Not every Founding Father was always a perfect role model for Conservatives, and this is truest in the case of John Adams who was elected to the office of president in 1797 for a single term. So contentious was John Adams’s single term as president, in fact, that Alexander Hamilton, a member of John Adams’s own political party, wrote in a letter to a colleague:
“For my individual part my mind is made up. I will never more be responsible for [John Adams] by my direct support—even though the consequence should be the election of Jefferson. If we must have an enemy at the head of the Government, let it be one whom we can oppose & for whom we are not responsible, who will not involve our party in the disgrace of his foolish and bad measures. Under Adams as under Jefferson the government will sink.“
Keep in mind that John Adams succeeded George Washington as president of the United States by virtue of election by the Electoral College. George Washington could have run for another term and achieved it, without question, but he chose to retire from public life. John Adams, at the time the Vice President and most popular candidate, won the presidency, which brings us unfortunately to the “disgrace of his foolish and bad measures“.
After the French Revolution, the radical French government had become openly hostile to the United States, and tensions between the two newly minted Republics rose rapidly. The Federalist faction sought to provide more executive discretion in order to deal with the possible threats of French nationals living in the United States. With the power of these acts collectively known as the Alien and Sedition Acts, John Adams almost single handedly destroyed the nascent American Republic.
John Adams shut down immigration, deported hundreds of legal immigrants, and effectively removed voting privileges for immigrants, which was, more or less, the intended purpose of the acts. He then turned the power of the Act upon to his Republican party rivals, who were critical of his administration, including members of Congress and the press. The most famous of which being Vermont Representative Matthew Lyon, a frequent and vocal critic of John Adams, who wrote that President John Adams had an “unbounded thirst for ridiculous pomp, foolish adulation, and self avarice“.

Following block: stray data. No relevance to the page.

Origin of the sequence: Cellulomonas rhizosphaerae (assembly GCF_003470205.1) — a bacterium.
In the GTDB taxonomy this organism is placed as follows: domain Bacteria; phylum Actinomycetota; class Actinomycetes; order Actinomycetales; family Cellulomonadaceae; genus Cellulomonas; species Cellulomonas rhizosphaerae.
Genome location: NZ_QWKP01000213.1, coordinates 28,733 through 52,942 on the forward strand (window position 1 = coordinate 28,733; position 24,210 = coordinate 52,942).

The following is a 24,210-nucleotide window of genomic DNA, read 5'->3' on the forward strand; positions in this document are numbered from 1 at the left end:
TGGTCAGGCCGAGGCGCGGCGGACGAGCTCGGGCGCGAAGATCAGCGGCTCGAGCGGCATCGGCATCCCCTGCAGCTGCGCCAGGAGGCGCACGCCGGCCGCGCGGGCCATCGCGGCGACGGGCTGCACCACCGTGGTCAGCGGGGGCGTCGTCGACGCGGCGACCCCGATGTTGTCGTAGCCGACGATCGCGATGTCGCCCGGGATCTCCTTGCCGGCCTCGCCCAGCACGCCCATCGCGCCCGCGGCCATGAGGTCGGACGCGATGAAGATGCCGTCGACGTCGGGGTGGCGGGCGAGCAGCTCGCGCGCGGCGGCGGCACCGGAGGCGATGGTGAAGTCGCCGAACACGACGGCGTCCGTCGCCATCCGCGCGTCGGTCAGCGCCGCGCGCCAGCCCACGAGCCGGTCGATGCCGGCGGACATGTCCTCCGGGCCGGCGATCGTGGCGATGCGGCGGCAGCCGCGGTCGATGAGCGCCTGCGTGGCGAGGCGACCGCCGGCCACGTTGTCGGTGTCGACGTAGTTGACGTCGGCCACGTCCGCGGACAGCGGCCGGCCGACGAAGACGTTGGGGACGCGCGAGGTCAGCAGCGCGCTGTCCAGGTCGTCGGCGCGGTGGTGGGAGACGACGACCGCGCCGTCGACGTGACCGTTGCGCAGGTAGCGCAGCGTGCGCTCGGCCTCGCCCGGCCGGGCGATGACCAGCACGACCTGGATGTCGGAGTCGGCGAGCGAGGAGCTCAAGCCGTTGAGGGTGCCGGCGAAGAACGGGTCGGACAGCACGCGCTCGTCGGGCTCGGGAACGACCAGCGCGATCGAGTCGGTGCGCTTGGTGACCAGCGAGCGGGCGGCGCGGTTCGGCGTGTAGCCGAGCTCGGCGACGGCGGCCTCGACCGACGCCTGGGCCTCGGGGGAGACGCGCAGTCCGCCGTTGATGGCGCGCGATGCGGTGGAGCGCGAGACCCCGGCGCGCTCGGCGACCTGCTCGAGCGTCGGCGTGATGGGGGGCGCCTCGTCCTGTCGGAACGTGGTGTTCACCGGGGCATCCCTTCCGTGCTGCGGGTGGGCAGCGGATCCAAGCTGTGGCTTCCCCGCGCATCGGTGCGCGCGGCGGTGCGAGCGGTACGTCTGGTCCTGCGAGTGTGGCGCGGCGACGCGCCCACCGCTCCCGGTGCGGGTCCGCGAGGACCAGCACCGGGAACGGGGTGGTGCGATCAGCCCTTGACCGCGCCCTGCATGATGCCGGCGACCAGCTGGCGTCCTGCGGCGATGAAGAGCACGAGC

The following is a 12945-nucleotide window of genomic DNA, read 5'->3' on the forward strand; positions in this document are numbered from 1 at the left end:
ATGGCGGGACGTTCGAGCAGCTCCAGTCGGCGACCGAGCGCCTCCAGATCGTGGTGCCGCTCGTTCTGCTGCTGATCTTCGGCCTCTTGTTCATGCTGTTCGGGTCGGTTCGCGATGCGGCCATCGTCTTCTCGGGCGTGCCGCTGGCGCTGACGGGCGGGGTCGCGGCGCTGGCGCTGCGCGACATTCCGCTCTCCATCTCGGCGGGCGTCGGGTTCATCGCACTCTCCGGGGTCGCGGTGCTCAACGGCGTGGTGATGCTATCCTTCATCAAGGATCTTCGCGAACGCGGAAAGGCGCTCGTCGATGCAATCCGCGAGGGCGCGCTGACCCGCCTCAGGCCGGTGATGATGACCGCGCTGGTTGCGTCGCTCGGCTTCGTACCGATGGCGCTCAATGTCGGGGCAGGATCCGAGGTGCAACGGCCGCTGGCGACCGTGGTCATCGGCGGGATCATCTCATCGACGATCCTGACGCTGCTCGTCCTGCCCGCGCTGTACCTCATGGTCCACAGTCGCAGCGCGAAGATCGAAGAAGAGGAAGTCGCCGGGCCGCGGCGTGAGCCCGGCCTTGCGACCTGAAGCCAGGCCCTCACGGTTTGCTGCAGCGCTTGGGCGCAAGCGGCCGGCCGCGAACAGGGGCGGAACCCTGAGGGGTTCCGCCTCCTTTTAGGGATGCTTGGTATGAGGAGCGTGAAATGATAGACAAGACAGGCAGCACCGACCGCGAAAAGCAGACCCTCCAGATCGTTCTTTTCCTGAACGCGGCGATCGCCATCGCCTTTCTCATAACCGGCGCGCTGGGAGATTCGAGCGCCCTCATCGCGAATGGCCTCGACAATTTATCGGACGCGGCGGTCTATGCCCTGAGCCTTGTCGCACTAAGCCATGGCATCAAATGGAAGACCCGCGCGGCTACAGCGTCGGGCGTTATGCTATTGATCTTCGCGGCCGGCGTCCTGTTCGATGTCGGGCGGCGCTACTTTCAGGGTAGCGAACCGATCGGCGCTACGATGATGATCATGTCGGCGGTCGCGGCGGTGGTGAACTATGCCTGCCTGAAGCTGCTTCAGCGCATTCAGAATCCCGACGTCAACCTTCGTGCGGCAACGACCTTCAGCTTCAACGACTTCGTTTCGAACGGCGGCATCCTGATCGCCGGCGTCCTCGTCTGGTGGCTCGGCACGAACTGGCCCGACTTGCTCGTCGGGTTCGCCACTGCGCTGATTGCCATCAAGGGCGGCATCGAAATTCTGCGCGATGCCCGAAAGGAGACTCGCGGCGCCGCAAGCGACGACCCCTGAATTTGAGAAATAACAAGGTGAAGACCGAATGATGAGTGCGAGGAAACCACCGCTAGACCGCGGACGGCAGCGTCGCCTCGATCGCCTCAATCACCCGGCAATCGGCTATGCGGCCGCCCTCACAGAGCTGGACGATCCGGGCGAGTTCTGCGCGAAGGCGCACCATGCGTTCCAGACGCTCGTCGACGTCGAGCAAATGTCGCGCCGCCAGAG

Matthew Lyon and many others who had published similar opinions of the Adams administration were not only fined but actually imprisoned under the Sedition Act. Thomas Jefferson, then Vice President, and James Madison viewed Adams’s behavior to be utterly contrary to the character and principles of the First Amendment, and they began to quietly foment political resistance to John Adams’s administration among the states. And they were not alone, as members of John Adams’s own party turned against him, including, obviously, the very influential Alexander Hamilton.
Suffice to say, Matthew Lyon’s description of John Adams should sound more than a little familiar to anyone paying attention to the present political affairs, and much of the nature and purpose of the Alien and Sedition Acts should also sound dangerously familiar to the strident political language of one of the candidates this year. The Republic has been through this fire before and need not go through it again.
It should be obvious now why we must heed the words of Hamilton and have a president “whom we can oppose & for whom we are not responsible“, because should we survive this dark season at all, we must, at least, retain our political legitimacy. We cannot allow our political identity to be confused with this nightmarish Nationalist pseudo-ideology.
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